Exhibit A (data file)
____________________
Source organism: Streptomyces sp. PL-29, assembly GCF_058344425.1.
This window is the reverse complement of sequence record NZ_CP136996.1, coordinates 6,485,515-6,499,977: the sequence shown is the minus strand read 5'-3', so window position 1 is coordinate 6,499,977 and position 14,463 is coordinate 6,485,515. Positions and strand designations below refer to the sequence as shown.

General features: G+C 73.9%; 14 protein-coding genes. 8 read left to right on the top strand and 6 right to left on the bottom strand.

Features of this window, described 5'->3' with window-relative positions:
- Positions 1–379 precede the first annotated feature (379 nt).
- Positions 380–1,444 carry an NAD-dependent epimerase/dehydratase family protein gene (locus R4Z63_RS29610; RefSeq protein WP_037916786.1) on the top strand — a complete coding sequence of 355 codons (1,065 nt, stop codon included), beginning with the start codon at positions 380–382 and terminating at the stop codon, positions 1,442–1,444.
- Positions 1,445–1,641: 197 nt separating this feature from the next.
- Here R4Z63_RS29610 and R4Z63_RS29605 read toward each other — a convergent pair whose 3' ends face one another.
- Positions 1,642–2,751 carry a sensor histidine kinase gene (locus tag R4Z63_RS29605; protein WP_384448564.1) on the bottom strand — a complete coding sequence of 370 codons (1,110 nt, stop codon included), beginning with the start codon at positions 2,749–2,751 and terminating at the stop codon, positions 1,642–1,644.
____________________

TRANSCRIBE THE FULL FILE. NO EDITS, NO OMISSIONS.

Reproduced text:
Source organism: Streptomyces sp. PL-29, assembly GCF_058344425.1.
This window is the reverse complement of sequence record NZ_CP136996.1, coordinates 6,485,515-6,499,977: the sequence shown is the minus strand read 5'-3', so window position 1 is coordinate 6,499,977 and position 14,463 is coordinate 6,485,515. Positions and strand designations below refer to the sequence as shown.

General features: G+C 73.9%; 14 protein-coding genes. 8 read left to right on the top strand and 6 right to left on the bottom strand.

Features of this window, described 5'->3' with window-relative positions:
- Positions 1–379 precede the first annotated feature (379 nt).
- Positions 380–1,444 carry an NAD-dependent epimerase/dehydratase family protein gene (locus R4Z63_RS29610; RefSeq protein WP_037916786.1) on the top strand — a complete coding sequence of 355 codons (1,065 nt, stop codon included), beginning with the start codon at positions 380–382 and terminating at the stop codon, positions 1,442–1,444.
- Positions 1,445–1,641: 197 nt separating this feature from the next.
- Here R4Z63_RS29610 and R4Z63_RS29605 read toward each other — a convergent pair whose 3' ends face one another.
- Positions 1,642–2,751 carry a sensor histidine kinase gene (locus tag R4Z63_RS29605; protein WP_384448564.1) on the bottom strand — a complete coding sequence of 370 codons (1,110 nt, stop codon included), beginning with the start codon at positions 2,749–2,751 and terminating at the stop codon, positions 1,642–1,644.